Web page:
The left has a history of trying to reconcile Catholicism with socialism, even Marxism, despite the explicit condemnations of various popes beginning with Bl. Pius IX (cf. Syllabus of Errors). The right’s version sometimes goes so far as to baptize Randian objectivism — to which Ayn Rand herself would  have objected — but more often settles for its own version of the “health and wealth gospel”; i.e., invocation of free-market capitalism.

As I’ve outlined before, “cafeteria Catholicism” on the right tends to play a game I call the “appeal to theological weight”. If a citation of pope or dicastery runs counter to a free-market position, the tactic is to claim it sits on a level of theological certainty low enough that a Catholic of good conscience can dispute or ignore it.

Even when the authority of a document, such as Leo XIII’s Rerum Novarum, is treated as authoritative, it’s creatively interpreted so that all the troublesome bits get ignored. For example, read this post in Ethika Politika, in which Gabriel S. Sanchez takes Joe Hargreaves to task for his sins of omission.

Thursday, August 7, 2014

Praying for Obama

Is he really praying? Does it really matter?

Respecting the President’s Name

Living in Texas, I often have occasion to reflect on Elton John’s satirical “Texas Love Song”. The link takes you to a live version of it performed in Austin, possibly the bluest city in Texas, in 1998, with Sir Elton’s pre-performance caution, “Don’t be offended.” Probably they weren’t; many square miles of Texas hold people who still wouldn’t recognize the song as satire, and the people of Austin most likely hold them in as much contempt as did lyricist Bernie Taupin.

One line especially stands out to me right now: “And kids still respected the President’s name.” Personally, I can’t think of a single POTUS whose name was universally respected in his lifetime; even ol’ George Washington came in for some calumny during his second term, and didn’t achieve veneration second only to the Blessed Virgin Mother until some years after he passed. When Taupin wrote the song, the President was Richard M. Nixon, who had succeeded Lyndon B. Johnson — ’nuf ced; hippies weren’t totally to blame.

Still ….

Father Erik Richtsteig at Orthometer and I have a couple of things in common: 1) We’re both friends of Katrina Fernandez (and, I believe, Frank Weathers); 2) We’re both Knights of Columbus. Yesterday, attending the Knights’ annual convention in Orlando, he posted on his status:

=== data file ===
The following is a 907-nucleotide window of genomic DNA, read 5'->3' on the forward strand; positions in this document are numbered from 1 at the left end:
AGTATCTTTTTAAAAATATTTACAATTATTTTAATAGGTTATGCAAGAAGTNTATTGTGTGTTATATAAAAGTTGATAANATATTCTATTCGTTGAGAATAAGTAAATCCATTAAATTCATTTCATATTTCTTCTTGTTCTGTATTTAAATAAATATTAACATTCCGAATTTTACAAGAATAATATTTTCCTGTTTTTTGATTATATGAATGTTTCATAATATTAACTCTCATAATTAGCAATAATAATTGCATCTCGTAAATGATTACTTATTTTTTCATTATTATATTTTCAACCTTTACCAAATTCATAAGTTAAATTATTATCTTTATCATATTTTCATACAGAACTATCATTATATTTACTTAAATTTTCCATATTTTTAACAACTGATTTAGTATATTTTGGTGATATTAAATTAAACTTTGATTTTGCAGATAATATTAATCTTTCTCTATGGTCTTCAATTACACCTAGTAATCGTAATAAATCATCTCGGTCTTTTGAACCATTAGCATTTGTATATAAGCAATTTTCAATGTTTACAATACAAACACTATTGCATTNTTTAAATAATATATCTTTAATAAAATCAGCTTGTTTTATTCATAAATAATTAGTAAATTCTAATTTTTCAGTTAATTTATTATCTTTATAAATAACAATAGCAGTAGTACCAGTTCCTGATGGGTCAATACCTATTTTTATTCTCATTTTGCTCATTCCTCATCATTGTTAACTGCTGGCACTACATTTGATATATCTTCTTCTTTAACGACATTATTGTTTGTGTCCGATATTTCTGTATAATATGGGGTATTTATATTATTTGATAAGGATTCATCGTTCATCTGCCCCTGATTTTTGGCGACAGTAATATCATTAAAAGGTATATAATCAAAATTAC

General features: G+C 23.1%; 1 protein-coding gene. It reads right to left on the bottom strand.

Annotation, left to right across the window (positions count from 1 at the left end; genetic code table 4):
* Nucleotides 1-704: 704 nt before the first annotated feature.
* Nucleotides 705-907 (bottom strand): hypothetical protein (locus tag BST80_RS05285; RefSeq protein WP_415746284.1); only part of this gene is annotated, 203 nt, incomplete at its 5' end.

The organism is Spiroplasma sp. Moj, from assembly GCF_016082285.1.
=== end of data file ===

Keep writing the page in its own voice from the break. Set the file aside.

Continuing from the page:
The cold silence didn’t bother me; that was possibly the least disrespectful thing the Knights could have done in response to Pres. Obama’s message. Nor did the reactions of Fr. Erik’s followers, which all told wasn’t a Facebook “two-minutes’ hate” so much as an all-day grump, bother me … except for one:


“Let his days be few; and let another take his office.” Brrr, yikes.

Friday, August 1, 2014

McDonald’s and the Screwing of the American Worker

Protesters outside of McDonald's Oak Brook, Ill. HQ,
20 May 2014. (© Fast Food Forward)
McDonald’s is facing more problems … and I’m not referring to their relatively disappointing revenue performance. Or their ill-considered sponsorship of VH-1’s absurd time-slot filler Dating Naked.

No, the new problem is that, on Tuesday, the National Labor Relations Board ruled that the Golden Arches could be named as “joint employer” in a number of workers’-rights complaints against franchise-owned stores. AP’s Candace Choi tells us that the franchisees aren’t happy about it either. “If franchisors are joint employers with their franchisees, these thousands of small business owners would lose control of the operations and equity they worked so hard to build,” said a statement released by the International Franchise Association. And that’s no small source of worry, because franchisees have little control over their operations and equity to begin with.

For those of you without any QSR experience, let me give you my perspective on it: In one way, buying a franchise is like buying a house —the only thing you really own is the promissory note you signed for the loan. On the other hand, there are significant differences: In your house, you can have the décor, the furniture, the food and the clothes you like. When you’re a franchisee, you’re not really your own boss; the major difference between you and a regional manager is that you have assets at risk.

General managers (the ones who run individual stores) see it clearly. Choi’s story mentions the frequent visits corporate reps make “to check up on how franchisees are running restaurants, including by standing outside the drive-thru to time how quickly cars go through. Said longtime employee Richard Eiker, ‘Managers go crazy when corporate comes in for these inspections.’”

They do; I know.